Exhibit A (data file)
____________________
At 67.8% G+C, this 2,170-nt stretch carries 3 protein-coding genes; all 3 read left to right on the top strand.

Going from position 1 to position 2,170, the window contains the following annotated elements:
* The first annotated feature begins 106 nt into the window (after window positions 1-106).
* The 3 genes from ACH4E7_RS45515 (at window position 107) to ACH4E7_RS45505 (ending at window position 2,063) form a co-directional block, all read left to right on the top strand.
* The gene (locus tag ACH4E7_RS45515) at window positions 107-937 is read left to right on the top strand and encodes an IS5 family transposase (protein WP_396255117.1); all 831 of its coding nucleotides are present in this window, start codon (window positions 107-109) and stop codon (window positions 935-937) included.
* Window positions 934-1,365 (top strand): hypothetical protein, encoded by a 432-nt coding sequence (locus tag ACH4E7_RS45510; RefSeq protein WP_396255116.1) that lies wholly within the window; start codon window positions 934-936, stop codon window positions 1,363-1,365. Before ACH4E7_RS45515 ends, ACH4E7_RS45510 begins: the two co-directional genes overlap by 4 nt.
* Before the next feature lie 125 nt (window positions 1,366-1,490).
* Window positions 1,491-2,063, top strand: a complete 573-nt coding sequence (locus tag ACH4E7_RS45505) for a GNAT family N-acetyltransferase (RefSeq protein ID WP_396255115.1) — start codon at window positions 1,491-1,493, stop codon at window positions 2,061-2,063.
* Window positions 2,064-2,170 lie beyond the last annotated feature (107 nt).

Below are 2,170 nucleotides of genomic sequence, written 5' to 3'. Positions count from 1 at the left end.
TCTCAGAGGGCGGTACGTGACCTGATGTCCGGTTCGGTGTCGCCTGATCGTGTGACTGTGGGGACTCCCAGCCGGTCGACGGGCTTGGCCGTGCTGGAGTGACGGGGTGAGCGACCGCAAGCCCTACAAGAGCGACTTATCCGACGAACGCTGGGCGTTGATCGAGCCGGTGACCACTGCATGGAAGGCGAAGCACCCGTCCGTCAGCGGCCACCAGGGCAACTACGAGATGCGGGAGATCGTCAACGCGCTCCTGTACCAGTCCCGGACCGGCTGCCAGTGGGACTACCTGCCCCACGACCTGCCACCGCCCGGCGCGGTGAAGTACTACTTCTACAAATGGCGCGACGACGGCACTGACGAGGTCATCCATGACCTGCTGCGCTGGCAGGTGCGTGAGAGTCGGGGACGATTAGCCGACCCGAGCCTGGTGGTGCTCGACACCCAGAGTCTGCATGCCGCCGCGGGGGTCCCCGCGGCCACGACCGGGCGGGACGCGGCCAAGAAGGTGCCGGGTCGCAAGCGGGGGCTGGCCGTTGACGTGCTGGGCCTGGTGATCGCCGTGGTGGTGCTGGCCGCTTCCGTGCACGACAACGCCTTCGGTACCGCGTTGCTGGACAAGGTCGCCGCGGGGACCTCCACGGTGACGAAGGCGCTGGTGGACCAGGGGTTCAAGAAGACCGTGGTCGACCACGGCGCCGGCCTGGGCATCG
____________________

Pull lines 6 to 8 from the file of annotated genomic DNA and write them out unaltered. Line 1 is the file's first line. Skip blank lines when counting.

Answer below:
* Window positions 934-1,365 (top strand): hypothetical protein, encoded by a 432-nt coding sequence (locus tag ACH4E7_RS45510; RefSeq protein WP_396255116.1) that lies wholly within the window; start codon window positions 934-936, stop codon window positions 1,363-1,365. Before ACH4E7_RS45515 ends, ACH4E7_RS45510 begins: the two co-directional genes overlap by 4 nt.
* Before the next feature lie 125 nt (window positions 1,366-1,490).
* Window positions 1,491-2,063, top strand: a complete 573-nt coding sequence (locus tag ACH4E7_RS45505) for a GNAT family N-acetyltransferase (RefSeq protein ID WP_396255115.1) — start codon at window positions 1,491-1,493, stop codon at window positions 2,061-2,063.